The incidence of pelvic fractures has been shown to be higher in geriatric populations (146, 147). Geriatric patients have less physiologic reserve to respond to the stress of trauma, are more susceptible to clinically significant injuries, and have higher mortality, even in the setting of low energy mechanisms (148). Under triage remains a concern as up to 63% of patients with injury severity scores >15 have been shown to not meet the standard hemodynamic criteria for HI such as SBP <90 mmHg or heart rates above 120 bpm (149). Systemic vascular resistance is often increased in the setting of baseline hypertension and heart rates may be blunted either due to ischemic heart conditions, a decreased response to catecholamines, or medications such as beta blockers. As such, modified criteria such as including age alone, SBP <110 mmHg, and heart rate >90 bpm have been suggested as triaging criteria for elderly patients (149). Providers must maintain a high suspicion for shock in this patient cohort. Further, the presence of comorbid conditions such as heart failure or renal disease must be considered during the resuscitation as fluid overload may cause further morbidity. Given the above, serum lactate and base deficit may be better markers of resuscitation and end organ perfusion than vital signs in this patient population. With regards to PRIs and HI specifically, despite sustaining less severe fracture patterns, geriatric patients required greater rates of transfusion, undergo interventional angiography, and die despite aggressive resuscitation (150, 151). The increased bleeding in older patients has been postulated to be related to decreased vessel compliance seen with age and the decreased ability for vasospasm. In the setting of HI, the presence of anticoagulants must be addressed with consideration given to anticoagulation reversal (152). The pre-injury anticoagulant and antiplatelet therapy is related with increased risk of post-traumatic hemorrhage (152, 153). Additionally, on an observational study about hip fractures pre-operative use of antiplatelet drugs was associated with an increased risk of transfusion and mortality and the use of non-vitamin K antagonist oral anticoagulant was associated with an increased risk of blood transfusion (154).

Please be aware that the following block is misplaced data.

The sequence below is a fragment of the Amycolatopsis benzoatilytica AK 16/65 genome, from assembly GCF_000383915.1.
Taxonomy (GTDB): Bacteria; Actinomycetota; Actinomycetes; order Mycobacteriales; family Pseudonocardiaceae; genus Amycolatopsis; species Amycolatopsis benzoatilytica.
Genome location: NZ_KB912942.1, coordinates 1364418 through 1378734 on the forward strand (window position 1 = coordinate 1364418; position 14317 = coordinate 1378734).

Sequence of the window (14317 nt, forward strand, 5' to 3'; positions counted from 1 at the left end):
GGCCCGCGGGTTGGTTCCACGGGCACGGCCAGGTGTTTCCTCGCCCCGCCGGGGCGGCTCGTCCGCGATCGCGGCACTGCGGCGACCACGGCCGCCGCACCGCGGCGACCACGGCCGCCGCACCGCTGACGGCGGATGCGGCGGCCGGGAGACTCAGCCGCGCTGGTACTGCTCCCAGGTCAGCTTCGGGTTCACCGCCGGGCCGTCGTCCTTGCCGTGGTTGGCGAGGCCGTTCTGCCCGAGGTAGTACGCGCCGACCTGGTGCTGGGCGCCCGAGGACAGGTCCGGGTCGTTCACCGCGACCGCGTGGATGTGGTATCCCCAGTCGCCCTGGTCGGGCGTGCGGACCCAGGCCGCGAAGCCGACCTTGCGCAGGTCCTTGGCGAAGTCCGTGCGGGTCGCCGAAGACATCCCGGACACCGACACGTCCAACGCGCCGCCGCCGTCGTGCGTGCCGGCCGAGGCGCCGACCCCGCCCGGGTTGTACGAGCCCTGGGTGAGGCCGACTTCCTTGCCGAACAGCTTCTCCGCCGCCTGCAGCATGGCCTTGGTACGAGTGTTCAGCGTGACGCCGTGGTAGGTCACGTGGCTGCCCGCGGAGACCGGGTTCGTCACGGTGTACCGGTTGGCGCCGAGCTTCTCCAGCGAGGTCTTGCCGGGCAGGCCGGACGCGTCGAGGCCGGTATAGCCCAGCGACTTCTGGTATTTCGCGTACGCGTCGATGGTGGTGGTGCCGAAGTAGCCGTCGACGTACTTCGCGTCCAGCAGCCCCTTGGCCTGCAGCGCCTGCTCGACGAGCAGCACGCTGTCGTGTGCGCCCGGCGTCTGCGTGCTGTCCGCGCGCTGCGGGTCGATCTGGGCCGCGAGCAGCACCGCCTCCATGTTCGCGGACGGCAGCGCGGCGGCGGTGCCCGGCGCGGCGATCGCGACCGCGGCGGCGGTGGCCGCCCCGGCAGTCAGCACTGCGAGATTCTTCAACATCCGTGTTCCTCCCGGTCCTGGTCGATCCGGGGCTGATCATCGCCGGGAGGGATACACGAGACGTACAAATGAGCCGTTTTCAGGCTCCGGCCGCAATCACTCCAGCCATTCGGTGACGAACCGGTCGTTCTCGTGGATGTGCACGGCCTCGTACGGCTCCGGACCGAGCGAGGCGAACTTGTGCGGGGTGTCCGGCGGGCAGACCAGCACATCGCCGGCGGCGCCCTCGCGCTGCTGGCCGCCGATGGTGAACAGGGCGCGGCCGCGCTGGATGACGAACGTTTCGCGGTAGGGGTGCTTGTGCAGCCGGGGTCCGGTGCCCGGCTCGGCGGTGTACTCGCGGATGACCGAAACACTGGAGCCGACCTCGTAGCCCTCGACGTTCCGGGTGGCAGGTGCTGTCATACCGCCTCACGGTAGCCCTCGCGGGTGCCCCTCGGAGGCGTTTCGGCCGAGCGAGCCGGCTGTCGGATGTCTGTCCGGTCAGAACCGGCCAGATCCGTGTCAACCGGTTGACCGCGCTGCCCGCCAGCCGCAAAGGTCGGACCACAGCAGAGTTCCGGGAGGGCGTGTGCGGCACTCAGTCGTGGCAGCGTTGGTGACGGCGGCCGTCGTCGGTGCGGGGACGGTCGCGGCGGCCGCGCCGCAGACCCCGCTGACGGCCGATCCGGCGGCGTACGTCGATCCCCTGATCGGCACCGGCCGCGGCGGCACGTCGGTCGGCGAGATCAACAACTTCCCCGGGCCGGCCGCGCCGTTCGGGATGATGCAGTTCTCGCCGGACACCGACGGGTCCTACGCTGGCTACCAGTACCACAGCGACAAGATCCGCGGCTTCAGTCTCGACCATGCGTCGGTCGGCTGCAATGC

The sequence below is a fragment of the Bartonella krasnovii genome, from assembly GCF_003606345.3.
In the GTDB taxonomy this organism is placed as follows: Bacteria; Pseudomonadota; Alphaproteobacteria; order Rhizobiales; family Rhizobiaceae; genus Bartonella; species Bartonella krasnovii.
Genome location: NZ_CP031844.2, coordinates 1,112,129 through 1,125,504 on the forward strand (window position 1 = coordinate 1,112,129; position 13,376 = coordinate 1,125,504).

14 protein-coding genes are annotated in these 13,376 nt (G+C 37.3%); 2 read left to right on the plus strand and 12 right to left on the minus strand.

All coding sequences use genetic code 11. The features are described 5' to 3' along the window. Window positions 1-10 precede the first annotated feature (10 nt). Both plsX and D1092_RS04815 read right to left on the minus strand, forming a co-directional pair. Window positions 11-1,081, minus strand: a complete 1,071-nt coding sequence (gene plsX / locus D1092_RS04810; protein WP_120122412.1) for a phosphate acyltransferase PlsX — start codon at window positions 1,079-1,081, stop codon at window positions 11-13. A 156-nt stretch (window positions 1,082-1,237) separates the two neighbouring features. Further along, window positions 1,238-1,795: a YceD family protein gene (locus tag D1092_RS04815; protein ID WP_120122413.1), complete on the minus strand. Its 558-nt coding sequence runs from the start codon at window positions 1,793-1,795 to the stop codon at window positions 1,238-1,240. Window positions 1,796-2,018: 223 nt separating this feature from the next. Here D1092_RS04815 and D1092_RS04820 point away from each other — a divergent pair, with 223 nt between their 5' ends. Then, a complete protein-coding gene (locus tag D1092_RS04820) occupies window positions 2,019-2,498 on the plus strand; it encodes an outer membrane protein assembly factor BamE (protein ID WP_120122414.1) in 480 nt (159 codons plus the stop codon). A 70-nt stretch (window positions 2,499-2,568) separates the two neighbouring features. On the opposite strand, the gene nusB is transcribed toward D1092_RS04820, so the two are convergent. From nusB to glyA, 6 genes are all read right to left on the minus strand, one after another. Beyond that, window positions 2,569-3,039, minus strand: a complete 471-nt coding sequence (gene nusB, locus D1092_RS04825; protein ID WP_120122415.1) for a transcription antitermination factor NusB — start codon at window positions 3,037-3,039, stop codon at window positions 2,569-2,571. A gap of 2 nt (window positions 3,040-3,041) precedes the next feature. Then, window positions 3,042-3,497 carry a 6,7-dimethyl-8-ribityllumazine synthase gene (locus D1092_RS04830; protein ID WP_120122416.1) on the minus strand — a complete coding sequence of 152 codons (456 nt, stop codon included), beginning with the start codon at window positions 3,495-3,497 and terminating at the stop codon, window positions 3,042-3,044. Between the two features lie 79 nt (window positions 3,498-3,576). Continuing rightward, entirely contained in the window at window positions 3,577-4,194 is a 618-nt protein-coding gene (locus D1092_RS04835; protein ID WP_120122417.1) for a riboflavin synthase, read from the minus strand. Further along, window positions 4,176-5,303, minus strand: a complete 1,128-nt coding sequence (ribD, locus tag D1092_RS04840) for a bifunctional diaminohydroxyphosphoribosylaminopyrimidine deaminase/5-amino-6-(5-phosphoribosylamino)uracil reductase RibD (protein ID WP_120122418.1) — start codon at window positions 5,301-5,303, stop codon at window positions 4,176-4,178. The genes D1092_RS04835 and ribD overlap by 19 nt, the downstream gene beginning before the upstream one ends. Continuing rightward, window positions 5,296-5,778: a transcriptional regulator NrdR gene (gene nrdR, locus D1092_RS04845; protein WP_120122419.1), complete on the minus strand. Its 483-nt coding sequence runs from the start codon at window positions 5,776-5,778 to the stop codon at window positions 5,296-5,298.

Pelvic ring injuries associated with hemodynamic instability require an expeditious evidence based and protocol driven approach to management. A pelvic binder should be applied as soon as hemodynamic instability is suspected followed by a thorough physical exam, a pelvic x-ray and in most cases a CT scan. Triage decisions are largely based on the patient's response to resuscitation and the results of imaging studies. The choice of taking the patient to the invasive radiology suite for pelvic artery embolization, the operating room for pelvic external fixation and possibly packing, or the intensive care unit should be the product of evidence-based protocols, surgeon experience, and institutional availability of the specific resources. Resuscitation efforts should consider specific patient populations and continue uninterrupted regardless of treatment or triage and until the patient is hemodynamically stable. Future research is needed to further identify the causes of hemodynamic instability in the trauma patient, an particularly the patient's response to resuscitation and the optimal timing of surgical intervention.